A Travellerspoint blog

48 Hours in Hong Kong

Hong Kong is not all about bargain shopping and transit stopovers, a vibrant and proud culture has developed on the many islands and new territories which comprise Hong Kong, amid the rich spirit of the Cantonese background which abounds on every main street and down every shadowy alley in equal measure.

Any stay in Hong Kong naturally revolves around the hectic metropolis of Tsim Sha Tsui; bordered by Chatham Road to the East and Canton Road to the West, the district is intersected by Nathan Road - the lifeblood of Kowloon.

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Known as the golden mile and famed for its high rents and ability to suck money from the pockets of tourists, this thoroughfare with it’s heady mix of high-end boutiques and billboards is the vein which pumps life all the way from the New Territories in the North, through the Kowloon Peninsula, to the Star Ferry terminal linking the mainland with the island of Hong Kong.

Head down any number of the hidden alley ways to find vendors selling fresh goods and going about their daily lives seemingly unaware of the thousands of unsuspecting tourists holed up in hotels all over the tiny peninsula. Such is the sheer volume of pedestrian and vehicle traffic circulating and crammed into this tight area, that one could be forgiven for being unaware of anything happening farther than 10 feet away.

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The handover of Hong Kong to China in the late 90's did not produce the monumental changes the world had awaited, although it did create an environment of uncertainty and insecurity for those who wished to see Hong Kong remain the independent economic power it had become over the years.

Since then many hundreds of thousands have come out onto the streets in solid shows of solidarity and protest to demonstrate to those in Beijing's central government and their appointed local officials in Hong Kong their desire to retain the democracy they had come to enjoy for many decades.

One can gain a glimpse of Hong Hong’s colonial past in the Wanchai port area nestled aboard the waters of Causeway Bay on Hong Kong island. This portside district famous for its trams, which cruise laboriously along Gloucester Road to central, looks more to the past and former glories than its modern cousin Kowloon across the water which stares defiantly into the future with an air of Eastern sophistication.

Wanchai contains old - and in some instances rather derelict residential buildings - jostling for limited real estate with daunting office blocks from the Central Business District, all overlooked by the imposing Victoria Peak, which can be reached by a steep ten minute tram ride from Garden Road.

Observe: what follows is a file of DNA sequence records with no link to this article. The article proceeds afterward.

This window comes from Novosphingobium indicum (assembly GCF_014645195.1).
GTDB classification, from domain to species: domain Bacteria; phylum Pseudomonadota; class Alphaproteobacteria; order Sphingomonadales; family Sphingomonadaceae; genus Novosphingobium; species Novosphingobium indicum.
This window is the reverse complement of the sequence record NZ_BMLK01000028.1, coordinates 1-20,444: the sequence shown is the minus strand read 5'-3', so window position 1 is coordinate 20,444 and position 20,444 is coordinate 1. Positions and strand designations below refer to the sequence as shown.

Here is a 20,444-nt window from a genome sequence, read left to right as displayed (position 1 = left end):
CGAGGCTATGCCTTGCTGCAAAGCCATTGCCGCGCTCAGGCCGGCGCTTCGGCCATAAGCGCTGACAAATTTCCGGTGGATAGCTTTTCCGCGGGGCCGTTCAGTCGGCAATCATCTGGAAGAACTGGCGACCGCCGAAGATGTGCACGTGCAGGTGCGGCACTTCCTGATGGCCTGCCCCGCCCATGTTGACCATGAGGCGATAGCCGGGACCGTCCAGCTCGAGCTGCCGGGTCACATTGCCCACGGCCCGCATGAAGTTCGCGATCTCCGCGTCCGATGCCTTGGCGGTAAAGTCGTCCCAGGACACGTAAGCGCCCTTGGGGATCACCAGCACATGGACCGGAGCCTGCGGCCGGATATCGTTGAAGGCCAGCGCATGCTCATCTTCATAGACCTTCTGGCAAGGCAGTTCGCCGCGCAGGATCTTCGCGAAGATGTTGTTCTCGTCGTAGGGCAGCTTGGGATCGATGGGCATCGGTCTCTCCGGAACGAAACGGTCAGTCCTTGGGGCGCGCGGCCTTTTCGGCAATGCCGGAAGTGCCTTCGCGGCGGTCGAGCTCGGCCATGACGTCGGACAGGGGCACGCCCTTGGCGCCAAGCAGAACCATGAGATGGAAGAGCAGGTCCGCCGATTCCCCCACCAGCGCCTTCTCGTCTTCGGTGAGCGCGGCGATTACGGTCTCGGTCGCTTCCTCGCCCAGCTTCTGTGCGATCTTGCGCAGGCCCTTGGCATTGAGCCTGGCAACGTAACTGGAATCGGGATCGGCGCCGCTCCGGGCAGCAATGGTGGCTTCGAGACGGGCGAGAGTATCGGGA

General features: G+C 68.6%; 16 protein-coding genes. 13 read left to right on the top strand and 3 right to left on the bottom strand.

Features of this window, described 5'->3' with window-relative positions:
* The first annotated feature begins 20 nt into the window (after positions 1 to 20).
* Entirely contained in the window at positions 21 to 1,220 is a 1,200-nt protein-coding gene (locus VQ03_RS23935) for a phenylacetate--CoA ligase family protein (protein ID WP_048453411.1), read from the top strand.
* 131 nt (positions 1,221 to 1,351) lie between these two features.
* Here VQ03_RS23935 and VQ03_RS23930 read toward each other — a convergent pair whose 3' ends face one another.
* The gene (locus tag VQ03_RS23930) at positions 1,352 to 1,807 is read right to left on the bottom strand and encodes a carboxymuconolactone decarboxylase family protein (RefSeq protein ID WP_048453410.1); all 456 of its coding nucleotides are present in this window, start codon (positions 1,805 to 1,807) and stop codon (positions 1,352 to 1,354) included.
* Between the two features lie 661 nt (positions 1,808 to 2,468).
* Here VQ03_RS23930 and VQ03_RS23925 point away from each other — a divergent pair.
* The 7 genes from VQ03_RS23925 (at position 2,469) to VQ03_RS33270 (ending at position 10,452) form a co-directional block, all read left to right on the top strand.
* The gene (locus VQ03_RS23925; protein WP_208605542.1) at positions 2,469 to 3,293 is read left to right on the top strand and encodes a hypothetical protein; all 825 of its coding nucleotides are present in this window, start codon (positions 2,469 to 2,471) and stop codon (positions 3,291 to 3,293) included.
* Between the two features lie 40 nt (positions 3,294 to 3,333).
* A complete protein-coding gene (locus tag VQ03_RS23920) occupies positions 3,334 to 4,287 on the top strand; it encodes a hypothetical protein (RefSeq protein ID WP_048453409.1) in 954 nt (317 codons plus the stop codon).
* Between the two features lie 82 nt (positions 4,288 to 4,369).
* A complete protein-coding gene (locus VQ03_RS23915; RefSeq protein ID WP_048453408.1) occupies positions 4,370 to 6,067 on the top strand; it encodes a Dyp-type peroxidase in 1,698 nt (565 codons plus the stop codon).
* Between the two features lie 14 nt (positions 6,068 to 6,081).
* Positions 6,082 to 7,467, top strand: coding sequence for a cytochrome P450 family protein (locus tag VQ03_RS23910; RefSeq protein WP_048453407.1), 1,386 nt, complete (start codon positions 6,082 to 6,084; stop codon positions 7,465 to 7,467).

The extremely efficient and convenient MTR provides a simple means of traversing Hong Kong and discovering the many and varied areas of this unique region. Being one of the busiest and surprisingly, cleanest, underground systems in the world it is a must for any visitor to Hong Kong, the eight colour-coded lines certainly make life easy.

Experiencing the bustling street markets around Sai Yeung Choi; Tung Choi; and Fa Yuen streets in Mong Kok is a must for any avid bargain hunter. Haggle for a deal on anything from counterfeit bags to electronics, as your senses are bombarded with the familiar sights of modern capitalism and the sometimes unusual scents of Asian sidewalk cuisine.

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One can only stand in utter bewilderment as the whole scene coalesces into a mélange of unrestrained excitement and utter disorientation at the frantic pace of life on the crowded streets.

Further on from Mong Kok toward the lower tip of Kowloon in Jordan, the temple street night markets can be found, enclosed by Kansu street on the border of Ya Ma Tei and the busy Jordan road which divides the peninsula in two as it heads toward To Kwa Wan and Ma Tau Kok in the North East.

A more secluded and slower paced market than those of Mong Kok, come here to find oriental ornaments, miniature statues of the Buddha and other objects of interest.

If all the shopping and commerce possibilities presented by this tiny region become too overwhelming, perhaps consider escaping to one of the many temples dotted throughout Hong Kong for dose of calm and serenity amid the chaos and confusion.

Po Lin Monastery on Lantau Island – one of Hong Kong’s largest outlying islands – forms part of the culturally-themed Ning Pong village, focused around a 40-metre high giant bronze Buddha and the wisdom path, which replicates the Heart Sutra one of Buddhism’s most famous prayers, the Heart Sutra.

Visitors can take a soul-cleansing walking tour around the tranquil natural park area, while enjoying stunning views of the South China Sea, before heading down to the airport.

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Posted by Luke Mc 07:57 Archived in Hong Kong Tagged tips_and_tricks

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